All this suggests that if there is, as Cohen claims, an intimacy in humour, there is also an ethics of humour. Unlike holiness, which by its nature expresses a right relationship between the Holy and the blessed, humour may express any number of relationships among those who participate in it, and some are more moral, and potentially more conducive to holiness, than others. To explore how ethical humour might enable holiness, we can consider in more depth the two moments Cohen identifies in a joking relationship. The first is the starting point of humour, the shared knowledge that allows us to recognise something as funny. By evoking our background knowledge – what we have been enculturated, or perhaps have chosen, to know and believe – our senses of humour reveal ourselves to ourselves and sometimes to others. Students of humour debate whether we can laugh at a joke without actually endorsing its premises (Lengbeyer 2005; Smuts 2009). But if we are to use humour as a way towards holiness, it is certain that we will not always be pleased to find what amuses us. We are right at that point to welcome with humility the gift of self-knowledge that humour provides. Without it, we cannot repent, and without repentance, human holiness – the righting of relationship with the Holy – is impossible. As Robert Schreiter writes, it is the Holy itself that reconciles the repentant: ‘reconciliation is the work of God, who initiates and completes in us reconciliation through Christ’ (Schreiter 1998: 14; italics in original). In this way humour can surely serve, as Niebuhr says, as the ‘prelude to contrition’.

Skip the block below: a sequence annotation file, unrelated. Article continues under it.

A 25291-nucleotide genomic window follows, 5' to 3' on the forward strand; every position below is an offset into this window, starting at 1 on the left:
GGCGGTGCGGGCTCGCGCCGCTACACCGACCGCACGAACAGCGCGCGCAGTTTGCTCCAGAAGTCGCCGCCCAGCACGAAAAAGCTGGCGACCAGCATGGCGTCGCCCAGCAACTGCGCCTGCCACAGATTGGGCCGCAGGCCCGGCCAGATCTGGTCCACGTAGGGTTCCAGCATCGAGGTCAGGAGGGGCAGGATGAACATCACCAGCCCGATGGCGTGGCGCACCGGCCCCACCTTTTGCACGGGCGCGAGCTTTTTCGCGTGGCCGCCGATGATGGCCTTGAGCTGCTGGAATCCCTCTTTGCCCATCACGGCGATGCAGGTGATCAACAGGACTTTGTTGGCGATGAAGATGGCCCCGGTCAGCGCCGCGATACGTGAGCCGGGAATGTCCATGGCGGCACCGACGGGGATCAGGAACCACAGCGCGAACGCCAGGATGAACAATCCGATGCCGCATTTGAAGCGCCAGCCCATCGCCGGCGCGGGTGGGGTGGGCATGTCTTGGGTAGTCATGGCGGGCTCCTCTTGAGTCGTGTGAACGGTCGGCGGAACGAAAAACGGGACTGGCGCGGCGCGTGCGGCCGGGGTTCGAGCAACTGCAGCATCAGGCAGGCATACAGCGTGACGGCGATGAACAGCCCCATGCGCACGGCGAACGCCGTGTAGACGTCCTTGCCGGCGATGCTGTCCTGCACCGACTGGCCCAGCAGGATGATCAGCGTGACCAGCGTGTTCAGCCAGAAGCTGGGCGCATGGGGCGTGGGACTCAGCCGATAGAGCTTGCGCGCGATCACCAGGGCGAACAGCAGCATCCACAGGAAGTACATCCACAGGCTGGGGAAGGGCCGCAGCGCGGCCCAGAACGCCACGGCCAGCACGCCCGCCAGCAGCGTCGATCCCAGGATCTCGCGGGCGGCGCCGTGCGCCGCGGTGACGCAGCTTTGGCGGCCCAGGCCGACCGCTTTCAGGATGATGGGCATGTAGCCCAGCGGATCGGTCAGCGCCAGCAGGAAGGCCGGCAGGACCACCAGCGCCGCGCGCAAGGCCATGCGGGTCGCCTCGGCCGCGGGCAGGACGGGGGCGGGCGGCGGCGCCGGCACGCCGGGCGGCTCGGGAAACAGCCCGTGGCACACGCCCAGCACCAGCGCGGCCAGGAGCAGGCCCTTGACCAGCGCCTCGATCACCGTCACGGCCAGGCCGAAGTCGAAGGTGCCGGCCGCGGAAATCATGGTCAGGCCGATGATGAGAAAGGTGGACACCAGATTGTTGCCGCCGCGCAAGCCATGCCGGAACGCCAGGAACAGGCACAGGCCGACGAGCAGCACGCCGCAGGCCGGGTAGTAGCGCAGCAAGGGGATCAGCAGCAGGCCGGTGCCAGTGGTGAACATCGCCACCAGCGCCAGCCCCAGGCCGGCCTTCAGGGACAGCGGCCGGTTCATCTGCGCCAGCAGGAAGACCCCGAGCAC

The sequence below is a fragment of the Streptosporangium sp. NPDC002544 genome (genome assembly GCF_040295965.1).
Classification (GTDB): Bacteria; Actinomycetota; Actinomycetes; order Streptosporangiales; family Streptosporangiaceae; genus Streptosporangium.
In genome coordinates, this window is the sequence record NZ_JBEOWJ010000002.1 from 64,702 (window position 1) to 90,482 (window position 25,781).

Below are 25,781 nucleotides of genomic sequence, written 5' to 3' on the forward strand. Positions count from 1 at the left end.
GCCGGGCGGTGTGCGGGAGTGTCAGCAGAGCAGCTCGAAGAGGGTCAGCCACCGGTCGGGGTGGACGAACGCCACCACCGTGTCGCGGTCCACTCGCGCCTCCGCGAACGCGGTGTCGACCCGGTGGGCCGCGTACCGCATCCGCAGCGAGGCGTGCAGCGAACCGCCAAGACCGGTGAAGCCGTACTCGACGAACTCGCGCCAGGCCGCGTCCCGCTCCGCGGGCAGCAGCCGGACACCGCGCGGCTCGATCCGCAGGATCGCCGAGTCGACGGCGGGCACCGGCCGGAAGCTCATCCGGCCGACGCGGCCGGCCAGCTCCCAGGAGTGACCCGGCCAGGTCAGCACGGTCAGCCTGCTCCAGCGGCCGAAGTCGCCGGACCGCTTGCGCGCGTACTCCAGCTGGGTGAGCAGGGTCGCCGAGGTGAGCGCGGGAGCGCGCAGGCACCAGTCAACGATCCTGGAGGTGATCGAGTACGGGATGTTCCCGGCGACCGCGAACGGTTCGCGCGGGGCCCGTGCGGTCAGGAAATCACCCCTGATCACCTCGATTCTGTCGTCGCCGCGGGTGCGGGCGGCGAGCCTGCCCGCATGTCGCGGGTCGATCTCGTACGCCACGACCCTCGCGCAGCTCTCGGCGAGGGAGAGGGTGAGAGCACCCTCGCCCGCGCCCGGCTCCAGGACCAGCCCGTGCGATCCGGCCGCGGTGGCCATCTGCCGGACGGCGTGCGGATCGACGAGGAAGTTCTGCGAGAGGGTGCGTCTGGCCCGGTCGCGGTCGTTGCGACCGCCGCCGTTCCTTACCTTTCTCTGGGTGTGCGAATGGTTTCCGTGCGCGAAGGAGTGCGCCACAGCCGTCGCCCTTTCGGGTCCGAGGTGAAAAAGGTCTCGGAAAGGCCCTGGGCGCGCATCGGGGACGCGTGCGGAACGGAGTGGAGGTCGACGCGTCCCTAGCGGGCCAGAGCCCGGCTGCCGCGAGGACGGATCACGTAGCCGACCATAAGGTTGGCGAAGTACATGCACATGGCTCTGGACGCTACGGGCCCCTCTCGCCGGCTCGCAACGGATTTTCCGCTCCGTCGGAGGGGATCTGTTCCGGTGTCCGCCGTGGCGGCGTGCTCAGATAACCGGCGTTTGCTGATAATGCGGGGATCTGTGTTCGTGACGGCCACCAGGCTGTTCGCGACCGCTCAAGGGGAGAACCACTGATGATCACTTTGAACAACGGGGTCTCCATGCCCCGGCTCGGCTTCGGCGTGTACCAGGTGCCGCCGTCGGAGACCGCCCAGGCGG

In the next moment, once humour has evoked our knowledge, we offer our response: we join others in amusement, or we do not. Here we might recall the fourth book of the Nicomachean ethics (1128a–b), in which Aristotle defines virtuous humour, or eutrapelia. Eutrapelia has a deeply relational meaning, literally ‘well-turning’ (Rahner 1965 [1963]:93–94) or ‘ease at turning’, with an implication of ‘flexibility, adaptability, easy-going character’ and ‘an ability to adapt one’s humour quickly to the shifting requirements of banter’ (Halliwell 2008:312). As usual, Aristotle situates the virtue as the mean between extremes, which are usually rendered in English as boorishness, or rigid resistance to humour, and buffoonery, or excessiveness and crudeness in humour (Aristotle 1962:107–108; Halliwell 2008:311; Rahner 1965 [1949]:93–94). We have already borrowed from Hugo Rahner’s lovely book Man at play: Or, did you ever practice eutrapelia?, which urges Christians to recover the virtue of eutrapelia. Indeed, this idea of virtuous humour as turning well is very promising for those interested in holiness. Firstly, despite the ‘automatic’ workings of some aspects of humour, the notion of humour as a virtue offers the possibility that holy humour can be cultivated, and that we can train our responses away from prejudice and cruelty and towards right relationship. Secondly, eutrapelia sees in humour an agility that reminds us of holiness. Virtuous humour responds to the unexpected with an openness grounded in the recognition that we do not fully control what is around us. Such an attitude can open a way to the transcendent, and at its best it can express itself in the conversion – the well-turning – of our lives. G.K. Chesterton describes this agility perceptively in The man who was Thursday: A nightmare. The hero, Gabriel Syme, suddenly perceives that the enemy he has been fleeing is in fact an ally, that he has staked his life on flight and been wrong. At that moment, Chesterton writes, ‘He knew simultaneously that he was a fool and a free man’. As the awareness dawns, he faces his world with ‘a certain healthy humiliation’. Chesterton (1999) continues: